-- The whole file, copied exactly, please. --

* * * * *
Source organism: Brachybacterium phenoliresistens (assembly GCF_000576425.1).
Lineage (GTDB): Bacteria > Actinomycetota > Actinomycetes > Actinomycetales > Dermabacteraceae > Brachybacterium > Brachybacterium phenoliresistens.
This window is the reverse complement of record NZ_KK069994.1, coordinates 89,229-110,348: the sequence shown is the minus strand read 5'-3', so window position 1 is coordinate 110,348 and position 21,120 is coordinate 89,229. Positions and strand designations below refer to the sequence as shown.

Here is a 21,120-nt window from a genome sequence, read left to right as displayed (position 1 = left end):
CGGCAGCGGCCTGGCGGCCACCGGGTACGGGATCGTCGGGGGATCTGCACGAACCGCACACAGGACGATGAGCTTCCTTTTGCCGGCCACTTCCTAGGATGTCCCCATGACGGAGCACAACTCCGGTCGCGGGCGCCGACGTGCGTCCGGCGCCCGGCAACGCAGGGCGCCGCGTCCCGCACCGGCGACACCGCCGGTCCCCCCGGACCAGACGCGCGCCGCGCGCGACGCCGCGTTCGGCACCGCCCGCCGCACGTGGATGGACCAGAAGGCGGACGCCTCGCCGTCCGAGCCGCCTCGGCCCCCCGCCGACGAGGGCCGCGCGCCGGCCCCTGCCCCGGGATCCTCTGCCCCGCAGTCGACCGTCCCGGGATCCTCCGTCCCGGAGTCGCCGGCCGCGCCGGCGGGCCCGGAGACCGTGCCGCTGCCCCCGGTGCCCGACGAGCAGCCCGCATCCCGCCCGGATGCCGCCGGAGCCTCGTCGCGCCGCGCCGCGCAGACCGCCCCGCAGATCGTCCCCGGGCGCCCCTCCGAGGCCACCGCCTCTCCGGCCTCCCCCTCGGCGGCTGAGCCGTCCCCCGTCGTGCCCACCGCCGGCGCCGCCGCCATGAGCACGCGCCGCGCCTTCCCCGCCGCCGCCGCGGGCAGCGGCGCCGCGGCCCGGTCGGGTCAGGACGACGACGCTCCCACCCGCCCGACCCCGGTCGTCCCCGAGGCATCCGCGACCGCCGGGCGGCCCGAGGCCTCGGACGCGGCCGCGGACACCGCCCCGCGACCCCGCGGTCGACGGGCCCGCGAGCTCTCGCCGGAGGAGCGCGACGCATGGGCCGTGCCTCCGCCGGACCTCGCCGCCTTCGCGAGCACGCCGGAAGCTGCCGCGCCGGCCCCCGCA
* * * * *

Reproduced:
Source organism: Brachybacterium phenoliresistens (assembly GCF_000576425.1).
Lineage (GTDB): Bacteria > Actinomycetota > Actinomycetes > Actinomycetales > Dermabacteraceae > Brachybacterium > Brachybacterium phenoliresistens.
This window is the reverse complement of record NZ_KK069994.1, coordinates 89,229-110,348: the sequence shown is the minus strand read 5'-3', so window position 1 is coordinate 110,348 and position 21,120 is coordinate 89,229. Positions and strand designations below refer to the sequence as shown.

Here is a 21,120-nt window from a genome sequence, read left to right as displayed (position 1 = left end):
CGGCAGCGGCCTGGCGGCCACCGGGTACGGGATCGTCGGGGGATCTGCACGAACCGCACACAGGACGATGAGCTTCCTTTTGCCGGCCACTTCCTAGGATGTCCCCATGACGGAGCACAACTCCGGTCGCGGGCGCCGACGTGCGTCCGGCGCCCGGCAACGCAGGGCGCCGCGTCCCGCACCGGCGACACCGCCGGTCCCCCCGGACCAGACGCGCGCCGCGCGCGACGCCGCGTTCGGCACCGCCCGCCGCACGTGGATGGACCAGAAGGCGGACGCCTCGCCGTCCGAGCCGCCTCGGCCCCCCGCCGACGAGGGCCGCGCGCCGGCCCCTGCCCCGGGATCCTCTGCCCCGCAGTCGACCGTCCCGGGATCCTCCGTCCCGGAGTCGCCGGCCGCGCCGGCGGGCCCGGAGACCGTGCCGCTGCCCCCGGTGCCCGACGAGCAGCCCGCATCCCGCCCGGATGCCGCCGGAGCCTCGTCGCGCCGCGCCGCGCAGACCGCCCCGCAGATCGTCCCCGGGCGCCCCTCCGAGGCCACCGCCTCTCCGGCCTCCCCCTCGGCGGCTGAGCCGTCCCCCGTCGTGCCCACCGCCGGCGCCGCCGCCATGAGCACGCGCCGCGCCTTCCCCGCCGCCGCCGCGGGCAGCGGCGCCGCGGCCCGGTCGGGTCAGGACGACGACGCTCCCACCCGCCCGACCCCGGTCGTCCCCGAGGCATCCGCGACCGCCGGGCGGCCCGAGGCCTCGGACGCGGCCGCGGACACCGCCCCGCGACCCCGCGGTCGACGGGCCCGCGAGCTCTCGCCGGAGGAGCGCGACGCATGGGCCGTGCCTCCGCCGGACCTCGCCGCCTTCGCGAGCACGCCGGAAGCTGCCGCGCCGGCCCCCGCA